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Biophys J. 2015 Feb 3;108(3):520-9. doi: 10.1016/j.bpj.2014.12.005.

Multifocal fluorescence microscope for fast optical recordings of neuronal action potentials.

Author information

1
Department of Neurobiology, David Geffen School of Medicine, University of California Los Angeles, Los Angeles, California; Department of Neurology, David Geffen School of Medicine, University of California Los Angeles, Los Angeles, California.
2
Department of Neurology, David Geffen School of Medicine, University of California Los Angeles, Los Angeles, California.
3
Department of Neurobiology, David Geffen School of Medicine, University of California Los Angeles, Los Angeles, California.
4
Department of Neurobiology, David Geffen School of Medicine, University of California Los Angeles, Los Angeles, California; Department of Psychology, University of California Los Angeles, Los Angeles, California.
5
Department of Physics, University of California Los Angeles, Los Angeles, California.
6
Department of Neurobiology, David Geffen School of Medicine, University of California Los Angeles, Los Angeles, California. Electronic address: otist@ucla.edu.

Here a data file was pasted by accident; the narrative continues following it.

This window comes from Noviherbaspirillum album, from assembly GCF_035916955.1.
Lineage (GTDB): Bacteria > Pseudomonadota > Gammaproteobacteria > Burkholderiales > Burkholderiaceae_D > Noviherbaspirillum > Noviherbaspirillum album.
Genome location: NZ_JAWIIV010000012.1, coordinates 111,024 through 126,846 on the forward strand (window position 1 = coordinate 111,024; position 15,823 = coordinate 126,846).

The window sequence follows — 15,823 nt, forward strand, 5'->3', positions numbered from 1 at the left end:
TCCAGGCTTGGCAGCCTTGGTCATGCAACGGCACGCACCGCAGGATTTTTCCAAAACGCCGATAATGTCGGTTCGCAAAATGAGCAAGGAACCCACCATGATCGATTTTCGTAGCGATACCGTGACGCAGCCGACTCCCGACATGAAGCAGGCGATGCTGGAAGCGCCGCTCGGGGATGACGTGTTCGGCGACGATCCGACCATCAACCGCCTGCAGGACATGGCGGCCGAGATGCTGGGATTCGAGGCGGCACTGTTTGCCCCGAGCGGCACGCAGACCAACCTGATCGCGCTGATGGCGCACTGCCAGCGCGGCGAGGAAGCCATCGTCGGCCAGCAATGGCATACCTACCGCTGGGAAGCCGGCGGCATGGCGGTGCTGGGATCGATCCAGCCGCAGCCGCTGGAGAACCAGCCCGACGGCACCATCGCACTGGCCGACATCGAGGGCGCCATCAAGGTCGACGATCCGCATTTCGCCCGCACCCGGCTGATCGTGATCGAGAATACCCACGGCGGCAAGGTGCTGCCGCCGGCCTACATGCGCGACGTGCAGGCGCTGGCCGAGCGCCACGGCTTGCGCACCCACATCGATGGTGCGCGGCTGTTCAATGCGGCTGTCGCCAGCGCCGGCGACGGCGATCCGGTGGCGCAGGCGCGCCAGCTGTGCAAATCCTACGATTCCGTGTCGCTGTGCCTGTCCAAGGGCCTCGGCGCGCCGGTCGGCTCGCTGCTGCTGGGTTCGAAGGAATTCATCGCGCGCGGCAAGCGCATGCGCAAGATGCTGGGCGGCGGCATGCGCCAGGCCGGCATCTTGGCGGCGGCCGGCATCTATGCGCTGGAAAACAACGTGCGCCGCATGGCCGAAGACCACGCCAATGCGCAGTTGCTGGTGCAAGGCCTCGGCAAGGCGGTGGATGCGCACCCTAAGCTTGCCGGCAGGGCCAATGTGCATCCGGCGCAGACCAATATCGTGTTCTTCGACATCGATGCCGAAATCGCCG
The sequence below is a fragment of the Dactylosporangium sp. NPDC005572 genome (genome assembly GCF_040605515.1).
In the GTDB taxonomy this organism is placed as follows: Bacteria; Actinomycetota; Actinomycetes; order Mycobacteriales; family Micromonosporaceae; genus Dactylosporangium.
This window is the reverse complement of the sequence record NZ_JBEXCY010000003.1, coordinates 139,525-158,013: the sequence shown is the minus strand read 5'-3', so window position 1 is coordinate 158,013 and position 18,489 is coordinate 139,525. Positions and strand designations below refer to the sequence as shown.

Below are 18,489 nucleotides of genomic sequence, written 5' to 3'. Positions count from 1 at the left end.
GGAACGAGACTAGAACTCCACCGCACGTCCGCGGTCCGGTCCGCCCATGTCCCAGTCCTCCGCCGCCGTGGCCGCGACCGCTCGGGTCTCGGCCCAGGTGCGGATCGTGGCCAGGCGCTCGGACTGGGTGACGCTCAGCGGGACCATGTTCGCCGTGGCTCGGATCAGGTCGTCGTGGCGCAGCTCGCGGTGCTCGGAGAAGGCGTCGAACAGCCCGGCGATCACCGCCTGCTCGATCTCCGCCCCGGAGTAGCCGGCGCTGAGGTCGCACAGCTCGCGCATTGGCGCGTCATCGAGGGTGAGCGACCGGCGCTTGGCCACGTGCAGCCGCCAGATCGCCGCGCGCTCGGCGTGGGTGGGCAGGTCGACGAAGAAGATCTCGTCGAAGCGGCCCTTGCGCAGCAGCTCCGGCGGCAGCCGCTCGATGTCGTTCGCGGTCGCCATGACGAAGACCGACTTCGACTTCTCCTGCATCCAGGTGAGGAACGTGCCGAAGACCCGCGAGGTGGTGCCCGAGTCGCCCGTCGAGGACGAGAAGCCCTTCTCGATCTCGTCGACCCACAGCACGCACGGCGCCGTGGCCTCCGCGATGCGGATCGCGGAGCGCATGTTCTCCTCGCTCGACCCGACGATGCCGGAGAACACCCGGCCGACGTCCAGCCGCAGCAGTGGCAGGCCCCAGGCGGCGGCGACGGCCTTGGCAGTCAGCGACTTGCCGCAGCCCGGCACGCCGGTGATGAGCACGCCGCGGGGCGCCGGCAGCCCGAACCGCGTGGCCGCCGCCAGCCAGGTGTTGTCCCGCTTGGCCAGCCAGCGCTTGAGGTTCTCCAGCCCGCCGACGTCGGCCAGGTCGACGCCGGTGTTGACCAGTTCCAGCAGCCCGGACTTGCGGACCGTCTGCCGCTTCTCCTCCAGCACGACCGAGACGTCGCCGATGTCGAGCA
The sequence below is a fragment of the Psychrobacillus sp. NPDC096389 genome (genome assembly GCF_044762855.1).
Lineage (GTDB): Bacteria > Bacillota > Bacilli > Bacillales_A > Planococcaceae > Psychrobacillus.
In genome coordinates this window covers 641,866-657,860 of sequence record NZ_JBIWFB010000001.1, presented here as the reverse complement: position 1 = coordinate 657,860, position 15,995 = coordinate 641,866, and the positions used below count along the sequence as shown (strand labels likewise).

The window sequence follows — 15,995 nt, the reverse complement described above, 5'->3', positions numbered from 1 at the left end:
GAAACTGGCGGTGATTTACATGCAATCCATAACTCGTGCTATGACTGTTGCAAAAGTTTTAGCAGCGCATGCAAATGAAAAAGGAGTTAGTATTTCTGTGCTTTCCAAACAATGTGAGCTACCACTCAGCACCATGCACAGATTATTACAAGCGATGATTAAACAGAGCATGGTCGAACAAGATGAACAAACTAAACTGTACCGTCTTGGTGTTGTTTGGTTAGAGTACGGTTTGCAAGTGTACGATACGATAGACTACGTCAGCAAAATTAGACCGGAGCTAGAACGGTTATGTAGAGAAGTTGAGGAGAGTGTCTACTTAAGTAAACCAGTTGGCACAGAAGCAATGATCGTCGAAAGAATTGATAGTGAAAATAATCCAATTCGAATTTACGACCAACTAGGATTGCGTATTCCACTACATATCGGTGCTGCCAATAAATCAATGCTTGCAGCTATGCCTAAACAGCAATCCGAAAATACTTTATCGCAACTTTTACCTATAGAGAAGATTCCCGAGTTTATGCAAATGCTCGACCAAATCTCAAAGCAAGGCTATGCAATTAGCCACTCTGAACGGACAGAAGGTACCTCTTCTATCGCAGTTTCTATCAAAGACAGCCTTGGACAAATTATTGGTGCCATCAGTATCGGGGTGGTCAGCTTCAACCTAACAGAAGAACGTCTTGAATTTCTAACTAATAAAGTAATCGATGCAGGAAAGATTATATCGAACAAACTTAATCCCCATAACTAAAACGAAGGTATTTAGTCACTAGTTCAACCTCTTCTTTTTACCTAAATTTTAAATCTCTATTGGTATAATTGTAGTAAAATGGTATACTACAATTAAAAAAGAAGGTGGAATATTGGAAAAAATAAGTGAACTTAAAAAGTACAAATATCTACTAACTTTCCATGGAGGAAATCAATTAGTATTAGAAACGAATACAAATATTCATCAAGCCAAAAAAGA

Abstract

In recent years, optical sensors for tracking neural activity have been developed and offer great utility. However, developing microscopy techniques that have several kHz bandwidth necessary to reliably capture optically reported action potentials (APs) at multiple locations in parallel remains a significant challenge. To our knowledge, we describe a novel microscope optimized to measure spatially distributed optical signals with submillisecond and near diffraction-limit resolution. Our design uses a spatial light modulator to generate patterned illumination to simultaneously excite multiple user-defined targets. A galvanometer driven mirror in the emission path streaks the fluorescence emanating from each excitation point during the camera exposure, using unused camera pixels to capture time varying fluorescence at rates that are ∼1000 times faster than the camera's native frame rate. We demonstrate that this approach is capable of recording Ca(2+) transients resulting from APs in neurons labeled with the Ca(2+) sensor Oregon Green Bapta-1 (OGB-1), and can localize the timing of these events with millisecond resolution. Furthermore, optically reported APs can be detected with the voltage sensitive dye DiO-DPA in multiple locations within a neuron with a signal/noise ratio up to ∼40, resolving delays in arrival time along dendrites. Thus, the microscope provides a powerful tool for photometric measurements of dynamics requiring submillisecond sampling at multiple locations.

PMID:
25650920
PMCID:
PMC4317551
DOI:
10.1016/j.bpj.2014.12.005
[Indexed for MEDLINE]
Free PMC Article

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